Cumbes agrees, noting that the prospect of regular issuance would be particularly attractive for large public sector investors. “There is definitely a place in the market for the MBA,” he says. “Big investors tend to want to see a certain amount of liquidity in bonds and ideally an expectation of some frequency of issuance, in order to justify the credit work and setting up sizeable lines.”
As chief executive Aidan Brady notes, MBA has the potential to be a very regular issuer. “Local authorities in England borrowed more than £500m in February and typically borrow £3bn-£5bn annually,” he says.
There is widespread scepticism, however, about MBA’s ability to channel this borrowing through the public bond markets.
Bankers note that the agency’s inaugural bond issue has already been subject to repeated delays. It was originally scheduled for early last year but will now not emerge before the end of June, according to Brady.
Merrick Cockell, the agency’s chairman, blames the delays on the complexity of its structure. “We are not a new brand of water or detergent,” he says. “This is a very complex organisation and the stages we have had to go through have been more complicated than we originally expected.”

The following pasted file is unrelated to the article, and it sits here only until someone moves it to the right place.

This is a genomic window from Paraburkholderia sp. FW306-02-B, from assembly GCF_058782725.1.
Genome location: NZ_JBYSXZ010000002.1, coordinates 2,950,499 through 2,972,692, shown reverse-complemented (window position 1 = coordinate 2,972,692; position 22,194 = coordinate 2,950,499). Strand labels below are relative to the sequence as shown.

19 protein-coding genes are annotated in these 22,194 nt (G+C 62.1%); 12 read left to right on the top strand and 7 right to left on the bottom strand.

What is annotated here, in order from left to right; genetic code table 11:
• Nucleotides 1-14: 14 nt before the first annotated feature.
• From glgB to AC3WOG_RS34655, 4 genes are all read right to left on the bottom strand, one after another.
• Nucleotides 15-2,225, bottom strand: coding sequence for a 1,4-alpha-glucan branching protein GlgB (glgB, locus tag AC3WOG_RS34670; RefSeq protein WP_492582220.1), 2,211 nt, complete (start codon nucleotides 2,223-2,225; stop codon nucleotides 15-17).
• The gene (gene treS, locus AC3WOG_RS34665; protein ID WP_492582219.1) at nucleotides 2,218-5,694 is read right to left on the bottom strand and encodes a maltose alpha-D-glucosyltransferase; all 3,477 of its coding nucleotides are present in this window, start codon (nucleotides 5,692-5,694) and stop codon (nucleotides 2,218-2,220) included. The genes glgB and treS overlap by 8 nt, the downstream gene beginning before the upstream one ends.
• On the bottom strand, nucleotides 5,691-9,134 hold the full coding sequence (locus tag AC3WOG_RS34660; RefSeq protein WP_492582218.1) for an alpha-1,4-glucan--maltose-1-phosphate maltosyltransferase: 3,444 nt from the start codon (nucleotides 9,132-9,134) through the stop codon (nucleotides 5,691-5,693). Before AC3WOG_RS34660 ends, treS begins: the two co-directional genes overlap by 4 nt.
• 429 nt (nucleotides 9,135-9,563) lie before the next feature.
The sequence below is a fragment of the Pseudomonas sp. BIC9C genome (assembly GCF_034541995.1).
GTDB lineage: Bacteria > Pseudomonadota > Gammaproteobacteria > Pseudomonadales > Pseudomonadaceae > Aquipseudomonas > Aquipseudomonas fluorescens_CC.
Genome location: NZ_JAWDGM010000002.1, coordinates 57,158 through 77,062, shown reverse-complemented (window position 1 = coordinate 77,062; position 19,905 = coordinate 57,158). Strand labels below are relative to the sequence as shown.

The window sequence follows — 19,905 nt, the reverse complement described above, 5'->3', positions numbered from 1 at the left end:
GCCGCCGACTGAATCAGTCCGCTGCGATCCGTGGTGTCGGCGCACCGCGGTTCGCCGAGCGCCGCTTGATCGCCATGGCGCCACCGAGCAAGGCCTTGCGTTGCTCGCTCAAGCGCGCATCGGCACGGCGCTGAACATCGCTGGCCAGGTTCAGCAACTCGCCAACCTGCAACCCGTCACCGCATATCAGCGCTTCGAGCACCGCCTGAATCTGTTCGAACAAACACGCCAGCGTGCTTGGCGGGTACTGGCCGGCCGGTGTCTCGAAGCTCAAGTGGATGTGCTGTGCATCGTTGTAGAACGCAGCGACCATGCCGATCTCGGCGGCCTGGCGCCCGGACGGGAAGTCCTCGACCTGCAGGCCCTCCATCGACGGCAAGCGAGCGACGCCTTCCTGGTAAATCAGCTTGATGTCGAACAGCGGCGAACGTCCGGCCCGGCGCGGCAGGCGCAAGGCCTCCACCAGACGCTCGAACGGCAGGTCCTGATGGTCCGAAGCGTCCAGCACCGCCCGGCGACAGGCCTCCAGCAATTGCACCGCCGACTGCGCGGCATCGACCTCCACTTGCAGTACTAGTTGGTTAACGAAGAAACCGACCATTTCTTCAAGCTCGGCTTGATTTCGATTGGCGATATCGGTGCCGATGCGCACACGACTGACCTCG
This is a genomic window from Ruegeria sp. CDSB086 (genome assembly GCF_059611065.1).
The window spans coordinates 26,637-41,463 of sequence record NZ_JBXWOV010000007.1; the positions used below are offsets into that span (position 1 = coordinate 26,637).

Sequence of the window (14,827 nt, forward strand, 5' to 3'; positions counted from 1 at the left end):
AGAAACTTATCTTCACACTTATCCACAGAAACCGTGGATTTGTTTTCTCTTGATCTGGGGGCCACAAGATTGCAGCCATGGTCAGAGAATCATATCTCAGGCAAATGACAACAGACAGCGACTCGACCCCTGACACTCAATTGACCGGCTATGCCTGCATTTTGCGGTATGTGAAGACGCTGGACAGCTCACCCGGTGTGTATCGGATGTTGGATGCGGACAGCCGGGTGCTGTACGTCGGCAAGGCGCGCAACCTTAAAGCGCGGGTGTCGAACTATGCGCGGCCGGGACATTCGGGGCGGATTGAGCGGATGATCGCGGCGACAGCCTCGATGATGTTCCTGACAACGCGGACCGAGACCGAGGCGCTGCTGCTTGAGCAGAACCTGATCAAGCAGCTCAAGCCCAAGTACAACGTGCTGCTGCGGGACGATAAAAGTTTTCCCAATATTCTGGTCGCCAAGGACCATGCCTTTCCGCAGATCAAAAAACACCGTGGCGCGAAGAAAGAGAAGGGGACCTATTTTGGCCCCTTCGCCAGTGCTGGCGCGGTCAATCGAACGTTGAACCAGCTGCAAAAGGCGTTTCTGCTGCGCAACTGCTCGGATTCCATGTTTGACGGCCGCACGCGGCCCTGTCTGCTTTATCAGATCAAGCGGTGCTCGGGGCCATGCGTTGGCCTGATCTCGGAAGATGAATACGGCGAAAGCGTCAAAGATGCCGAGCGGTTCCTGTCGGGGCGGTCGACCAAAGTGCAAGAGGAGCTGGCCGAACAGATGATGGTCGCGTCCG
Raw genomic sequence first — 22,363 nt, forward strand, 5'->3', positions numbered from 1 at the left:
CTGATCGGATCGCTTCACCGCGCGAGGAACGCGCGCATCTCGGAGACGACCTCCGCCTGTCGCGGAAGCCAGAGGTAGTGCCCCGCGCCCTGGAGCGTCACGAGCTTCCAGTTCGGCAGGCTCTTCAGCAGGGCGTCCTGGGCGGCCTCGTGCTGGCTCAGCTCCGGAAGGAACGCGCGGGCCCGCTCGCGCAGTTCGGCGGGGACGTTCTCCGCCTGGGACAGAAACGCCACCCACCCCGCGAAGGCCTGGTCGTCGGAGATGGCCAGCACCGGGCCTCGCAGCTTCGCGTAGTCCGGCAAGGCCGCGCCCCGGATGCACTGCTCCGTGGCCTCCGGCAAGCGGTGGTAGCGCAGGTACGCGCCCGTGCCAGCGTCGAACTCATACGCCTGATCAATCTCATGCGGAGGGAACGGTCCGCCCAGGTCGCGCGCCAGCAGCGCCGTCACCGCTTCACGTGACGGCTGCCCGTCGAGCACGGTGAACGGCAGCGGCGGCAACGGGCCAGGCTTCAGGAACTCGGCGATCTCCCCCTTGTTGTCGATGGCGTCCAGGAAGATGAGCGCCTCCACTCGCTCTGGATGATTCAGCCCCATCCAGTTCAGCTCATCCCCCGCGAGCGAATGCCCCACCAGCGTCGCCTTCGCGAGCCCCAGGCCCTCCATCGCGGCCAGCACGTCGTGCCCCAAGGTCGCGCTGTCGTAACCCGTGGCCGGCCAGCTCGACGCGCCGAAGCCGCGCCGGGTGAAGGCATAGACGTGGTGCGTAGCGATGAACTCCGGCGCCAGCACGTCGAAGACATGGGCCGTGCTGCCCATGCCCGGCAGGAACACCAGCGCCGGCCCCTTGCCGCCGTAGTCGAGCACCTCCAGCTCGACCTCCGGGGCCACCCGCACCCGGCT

Reports suggest that one of the major stumbling blocks for councils has been securing approval for the joint and several liability clause. So far, only Cambridgeshire and Southampton have adopted the agency’s framework.
“From a council perspective, how do you as a politician in Hampshire explain that you’ve guaranteed the debt of the residents of Suffolk?” says a UK public sector banker. “Local authorities don’t have tax raising powers so if they have to bail out a bankrupt council they will have to cut basic services.
“If I was a councillor and could save 5bp through the MBA but had to take the risk of guaranteeing other councils to do so, I wouldn’t do it.”
Bankers also question whether the MBA will in fact be able to offer local authorities funding at lower rates than are currently available via the Public Works Loans Board (PWLB).
“It will all depend on what rating they can achieve,” says one. “We are hearing from the rating agencies that they are not as convinced by the UK model as by the Scandinavian ones, where local authorities work more closely with each other and with central government.”
The MBA has received a rating but has not made it public. Brady says it will remain private until a debut bond issue is imminent.
He insists that the agency expects to be competitive over time with other sources of financing. However, he admits that at present public bonds are more expensive than any other form of funding for local authorities.
Alex Pilato, chief executive of London-based public sector debt advisory specialist TradeRisks, argues that many local authorities will in any case be able to raise bond market funding more efficiently on an individual basis than through the MBA.
“For funding requirements of less than £30m an aggregator may be useful but for larger deals we don’t believe there is a need for legal aggregation,” he says. “As a local authority, if you can go to market on your own you can structure the deal to your and the investors’ specific requirements. If you do it through an aggregator you are much more limited in what you can achieve.”